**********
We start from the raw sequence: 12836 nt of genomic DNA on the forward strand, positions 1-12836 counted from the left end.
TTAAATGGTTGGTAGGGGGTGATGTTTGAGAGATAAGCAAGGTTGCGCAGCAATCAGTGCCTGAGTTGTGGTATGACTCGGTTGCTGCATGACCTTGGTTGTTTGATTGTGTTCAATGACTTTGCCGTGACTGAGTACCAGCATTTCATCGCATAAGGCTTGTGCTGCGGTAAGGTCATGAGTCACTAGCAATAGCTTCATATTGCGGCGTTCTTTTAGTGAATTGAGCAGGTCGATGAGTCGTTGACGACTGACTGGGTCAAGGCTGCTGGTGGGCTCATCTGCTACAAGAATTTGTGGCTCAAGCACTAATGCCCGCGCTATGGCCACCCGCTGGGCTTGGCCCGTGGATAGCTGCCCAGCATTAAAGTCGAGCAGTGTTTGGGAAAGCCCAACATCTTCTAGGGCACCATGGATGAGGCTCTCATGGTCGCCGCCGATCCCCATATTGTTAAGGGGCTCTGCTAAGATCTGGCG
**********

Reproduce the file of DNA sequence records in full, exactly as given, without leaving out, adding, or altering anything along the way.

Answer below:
We start from the raw sequence: 12836 nt of genomic DNA on the forward strand, positions 1-12836 counted from the left end.
TTAAATGGTTGGTAGGGGGTGATGTTTGAGAGATAAGCAAGGTTGCGCAGCAATCAGTGCCTGAGTTGTGGTATGACTCGGTTGCTGCATGACCTTGGTTGTTTGATTGTGTTCAATGACTTTGCCGTGACTGAGTACCAGCATTTCATCGCATAAGGCTTGTGCTGCGGTAAGGTCATGAGTCACTAGCAATAGCTTCATATTGCGGCGTTCTTTTAGTGAATTGAGCAGGTCGATGAGTCGTTGACGACTGACTGGGTCAAGGCTGCTGGTGGGCTCATCTGCTACAAGAATTTGTGGCTCAAGCACTAATGCCCGCGCTATGGCCACCCGCTGGGCTTGGCCCGTGGATAGCTGCCCAGCATTAAAGTCGAGCAGTGTTTGGGAAAGCCCAACATCTTCTAGGGCACCATGGATGAGGCTCTCATGGTCGCCGCCGATCCCCATATTGTTAAGGGGCTCTGCTAAGATCTGGCG